EPA Fuel Economy Ratings Explained

The EPA began rating vehicle fuel economy in the 1970s amid the 1973 oil embargo. The ratings were established to help consumers compare vehicles and make informed choices when purchasing new cars and trucks. The EPA ratings estimate a vehicle’s fuel economy – how many miles it can travel on a gallon of fuel. Ratings are provided for city and highway driving, based on standardized government tests.

Over the years, the EPA has updated and modified their testing procedures to better reflect real-world driving conditions. However, the original purpose remains unchanged – providing consumers a reliable comparison tool for fuel economy across different vehicles. According to FuelEconomy.gov, “the EPA fuel economy estimates are meant to provide a reliable comparison of new vehicles to help you choose the most fuel-efficient vehicle that meets your everyday needs” (https://www.fueleconomy.gov/).

How Tests Are Conducted

The EPA conducts fuel economy tests on vehicles to determine the city and highway mpg ratings. According to the EPA’s website, “EPA tests vehicles by running them through a series of driving routines, also called cycles or schedules, that specify vehicle speed for each point in time during the test” (https://www.fueleconomy.gov/feg/fe_test_schedules.shtml).

There are several different test cycles used:

  • City test – Vehicle is tested in stop-and-go driving to simulate city conditions
  • Highway test – Vehicle is tested at higher speeds up to 80 mph to simulate highway driving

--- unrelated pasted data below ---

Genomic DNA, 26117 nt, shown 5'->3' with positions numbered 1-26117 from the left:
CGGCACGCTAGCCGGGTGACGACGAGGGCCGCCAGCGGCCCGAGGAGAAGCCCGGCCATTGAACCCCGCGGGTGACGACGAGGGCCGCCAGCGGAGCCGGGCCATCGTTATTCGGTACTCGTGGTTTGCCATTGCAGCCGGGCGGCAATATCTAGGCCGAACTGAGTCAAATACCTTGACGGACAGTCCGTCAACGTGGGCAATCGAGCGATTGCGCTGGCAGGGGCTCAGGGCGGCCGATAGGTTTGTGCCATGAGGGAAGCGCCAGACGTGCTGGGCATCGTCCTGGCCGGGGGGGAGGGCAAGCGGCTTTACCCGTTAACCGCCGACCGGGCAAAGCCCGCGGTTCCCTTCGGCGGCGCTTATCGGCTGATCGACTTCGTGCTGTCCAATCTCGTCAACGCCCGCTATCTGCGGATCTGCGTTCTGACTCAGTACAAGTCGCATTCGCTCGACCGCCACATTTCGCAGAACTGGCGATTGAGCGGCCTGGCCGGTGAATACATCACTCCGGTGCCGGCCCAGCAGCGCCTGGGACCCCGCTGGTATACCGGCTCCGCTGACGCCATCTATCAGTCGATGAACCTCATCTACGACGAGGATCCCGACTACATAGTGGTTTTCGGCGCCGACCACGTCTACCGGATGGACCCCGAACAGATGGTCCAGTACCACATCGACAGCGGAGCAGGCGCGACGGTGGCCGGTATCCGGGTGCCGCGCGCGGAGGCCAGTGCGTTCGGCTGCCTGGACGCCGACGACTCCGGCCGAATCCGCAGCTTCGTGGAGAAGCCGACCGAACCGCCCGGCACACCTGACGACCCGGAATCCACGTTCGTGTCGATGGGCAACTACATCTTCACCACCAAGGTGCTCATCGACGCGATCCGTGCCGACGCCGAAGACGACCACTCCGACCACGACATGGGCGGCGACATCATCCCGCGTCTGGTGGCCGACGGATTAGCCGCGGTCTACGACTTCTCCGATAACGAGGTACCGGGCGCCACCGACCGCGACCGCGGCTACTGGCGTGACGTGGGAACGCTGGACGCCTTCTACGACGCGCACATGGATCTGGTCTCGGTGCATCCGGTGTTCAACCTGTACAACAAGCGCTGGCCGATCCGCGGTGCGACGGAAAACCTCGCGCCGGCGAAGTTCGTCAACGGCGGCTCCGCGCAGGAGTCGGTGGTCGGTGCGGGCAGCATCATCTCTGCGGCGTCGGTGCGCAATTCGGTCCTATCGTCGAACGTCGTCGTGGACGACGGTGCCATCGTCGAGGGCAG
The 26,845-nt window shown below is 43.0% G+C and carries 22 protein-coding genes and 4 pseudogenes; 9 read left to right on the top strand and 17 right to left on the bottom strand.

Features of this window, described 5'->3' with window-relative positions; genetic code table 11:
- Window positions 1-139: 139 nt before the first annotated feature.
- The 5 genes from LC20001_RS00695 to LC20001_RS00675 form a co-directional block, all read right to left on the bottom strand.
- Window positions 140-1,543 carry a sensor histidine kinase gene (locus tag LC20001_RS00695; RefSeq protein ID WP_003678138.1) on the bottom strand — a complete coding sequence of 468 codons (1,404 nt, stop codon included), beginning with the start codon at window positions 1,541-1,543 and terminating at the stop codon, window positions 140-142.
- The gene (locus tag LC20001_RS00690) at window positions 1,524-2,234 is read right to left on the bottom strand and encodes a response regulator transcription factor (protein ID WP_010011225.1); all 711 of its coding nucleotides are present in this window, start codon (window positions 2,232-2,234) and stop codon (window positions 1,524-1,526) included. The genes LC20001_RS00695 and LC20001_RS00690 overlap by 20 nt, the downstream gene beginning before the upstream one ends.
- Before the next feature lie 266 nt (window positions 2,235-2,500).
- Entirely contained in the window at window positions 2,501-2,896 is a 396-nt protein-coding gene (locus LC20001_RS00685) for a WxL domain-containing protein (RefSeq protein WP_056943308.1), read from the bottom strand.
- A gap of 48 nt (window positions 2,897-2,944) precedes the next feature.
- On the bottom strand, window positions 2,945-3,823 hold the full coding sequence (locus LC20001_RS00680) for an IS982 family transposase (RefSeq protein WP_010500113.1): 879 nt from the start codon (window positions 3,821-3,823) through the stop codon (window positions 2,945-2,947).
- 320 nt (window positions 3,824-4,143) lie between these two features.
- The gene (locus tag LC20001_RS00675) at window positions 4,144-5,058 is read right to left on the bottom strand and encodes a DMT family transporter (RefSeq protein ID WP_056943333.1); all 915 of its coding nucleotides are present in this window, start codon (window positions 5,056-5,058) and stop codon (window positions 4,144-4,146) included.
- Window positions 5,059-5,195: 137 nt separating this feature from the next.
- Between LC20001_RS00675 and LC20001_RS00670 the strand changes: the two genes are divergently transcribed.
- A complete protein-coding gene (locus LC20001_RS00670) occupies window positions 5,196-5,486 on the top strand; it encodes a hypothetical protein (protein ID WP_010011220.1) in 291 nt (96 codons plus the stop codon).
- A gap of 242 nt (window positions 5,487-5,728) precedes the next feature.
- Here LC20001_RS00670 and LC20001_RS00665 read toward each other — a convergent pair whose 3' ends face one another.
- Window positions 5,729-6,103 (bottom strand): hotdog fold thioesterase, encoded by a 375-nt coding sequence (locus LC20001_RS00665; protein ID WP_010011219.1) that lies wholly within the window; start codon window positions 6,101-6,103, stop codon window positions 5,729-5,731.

• US06 test – Aggressive acceleration and speeds up to 80 mph
  • SC03 – Air conditioning test at various speeds
  • Cold temperature test – Vehicle tested after sitting overnight in cold temperatures

These various tests allow the EPA to simulate different real-world driving scenarios. The city and highway tests receive the most weight in determining the final mpg estimates.Vehicles are tested on a dynamometer in a controlled lab environment to ensure consistent and repeatable results.

City vs Highway Ratings

The EPA fuel economy tests produce two different MPG ratings – city and highway. City MPG estimates fuel efficiency when driving in urban stop-and-go conditions, while highway MPG estimates efficiency when driving at faster steady speeds (Car and Driver). The EPA testing procedures are designed to simulate these different real-world conditions.

For city MPG, the test focuses on start-and-stop driving with more frequent acceleration, braking, and idling. The maximum speed is only 48 mph. For highway MPG, the test models a mix of steady speeds and acceleration, with a top speed of 60 mph (Capital One). This explains why highway mileage ratings are almost always higher than city ratings for a given vehicle.

The EPA ratings provide a standardized estimate for consumers to compare the relative fuel efficiency of different vehicles for typical city and highway driving.

Adjusted vs Unadjusted Ratings

The EPA fuel economy ratings shown on new vehicle window stickers represent adjusted or “real-world” MPG estimates. Adjusted ratings differ from unadjusted fuel economy values, which are the raw test results measured under controlled laboratory conditions.

Unadjusted fuel economy is derived from tests performed on a dynamometer in a lab following specific EPA protocols. This measures the maximum possible fuel efficiency of a vehicle in ideal conditions [1]. However, the EPA then adjusts these figures downward to better reflect real-world driving behavior and conditions.